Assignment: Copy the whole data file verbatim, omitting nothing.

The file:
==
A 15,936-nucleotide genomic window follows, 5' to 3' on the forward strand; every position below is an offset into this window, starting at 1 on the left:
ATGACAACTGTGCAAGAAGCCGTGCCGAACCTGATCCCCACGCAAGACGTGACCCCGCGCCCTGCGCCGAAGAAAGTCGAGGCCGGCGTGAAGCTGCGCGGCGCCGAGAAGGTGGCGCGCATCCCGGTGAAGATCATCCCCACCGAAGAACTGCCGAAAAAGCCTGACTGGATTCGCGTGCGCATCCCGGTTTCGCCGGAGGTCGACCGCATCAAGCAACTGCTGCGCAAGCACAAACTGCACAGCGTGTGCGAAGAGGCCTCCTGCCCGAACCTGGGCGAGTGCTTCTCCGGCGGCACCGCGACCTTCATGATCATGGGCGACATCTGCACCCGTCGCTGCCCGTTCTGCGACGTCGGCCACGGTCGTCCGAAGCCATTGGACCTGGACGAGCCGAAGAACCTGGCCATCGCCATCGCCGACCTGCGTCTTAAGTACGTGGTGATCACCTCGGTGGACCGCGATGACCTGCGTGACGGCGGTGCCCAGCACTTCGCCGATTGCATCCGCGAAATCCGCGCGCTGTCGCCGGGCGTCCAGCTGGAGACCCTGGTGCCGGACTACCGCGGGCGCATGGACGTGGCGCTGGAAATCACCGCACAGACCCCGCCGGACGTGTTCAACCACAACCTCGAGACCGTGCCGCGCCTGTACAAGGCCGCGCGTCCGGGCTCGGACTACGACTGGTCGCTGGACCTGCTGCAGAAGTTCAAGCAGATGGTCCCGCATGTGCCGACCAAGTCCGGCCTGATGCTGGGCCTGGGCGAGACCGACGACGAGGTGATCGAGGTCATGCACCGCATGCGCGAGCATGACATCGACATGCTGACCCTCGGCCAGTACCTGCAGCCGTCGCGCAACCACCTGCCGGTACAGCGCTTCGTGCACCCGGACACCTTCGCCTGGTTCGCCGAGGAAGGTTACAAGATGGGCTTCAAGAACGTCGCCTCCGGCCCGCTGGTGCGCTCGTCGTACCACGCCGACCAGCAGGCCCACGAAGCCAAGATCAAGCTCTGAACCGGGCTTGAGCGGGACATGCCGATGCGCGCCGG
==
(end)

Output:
A 15,936-nucleotide genomic window follows, 5' to 3' on the forward strand; every position below is an offset into this window, starting at 1 on the left:
ATGACAACTGTGCAAGAAGCCGTGCCGAACCTGATCCCCACGCAAGACGTGACCCCGCGCCCTGCGCCGAAGAAAGTCGAGGCCGGCGTGAAGCTGCGCGGCGCCGAGAAGGTGGCGCGCATCCCGGTGAAGATCATCCCCACCGAAGAACTGCCGAAAAAGCCTGACTGGATTCGCGTGCGCATCCCGGTTTCGCCGGAGGTCGACCGCATCAAGCAACTGCTGCGCAAGCACAAACTGCACAGCGTGTGCGAAGAGGCCTCCTGCCCGAACCTGGGCGAGTGCTTCTCCGGCGGCACCGCGACCTTCATGATCATGGGCGACATCTGCACCCGTCGCTGCCCGTTCTGCGACGTCGGCCACGGTCGTCCGAAGCCATTGGACCTGGACGAGCCGAAGAACCTGGCCATCGCCATCGCCGACCTGCGTCTTAAGTACGTGGTGATCACCTCGGTGGACCGCGATGACCTGCGTGACGGCGGTGCCCAGCACTTCGCCGATTGCATCCGCGAAATCCGCGCGCTGTCGCCGGGCGTCCAGCTGGAGACCCTGGTGCCGGACTACCGCGGGCGCATGGACGTGGCGCTGGAAATCACCGCACAGACCCCGCCGGACGTGTTCAACCACAACCTCGAGACCGTGCCGCGCCTGTACAAGGCCGCGCGTCCGGGCTCGGACTACGACTGGTCGCTGGACCTGCTGCAGAAGTTCAAGCAGATGGTCCCGCATGTGCCGACCAAGTCCGGCCTGATGCTGGGCCTGGGCGAGACCGACGACGAGGTGATCGAGGTCATGCACCGCATGCGCGAGCATGACATCGACATGCTGACCCTCGGCCAGTACCTGCAGCCGTCGCGCAACCACCTGCCGGTACAGCGCTTCGTGCACCCGGACACCTTCGCCTGGTTCGCCGAGGAAGGTTACAAGATGGGCTTCAAGAACGTCGCCTCCGGCCCGCTGGTGCGCTCGTCGTACCACGCCGACCAGCAGGCCCACGAAGCCAAGATCAAGCTCTGAACCGGGCTTGAGCGGGACATGCCGATGCGCGCCGG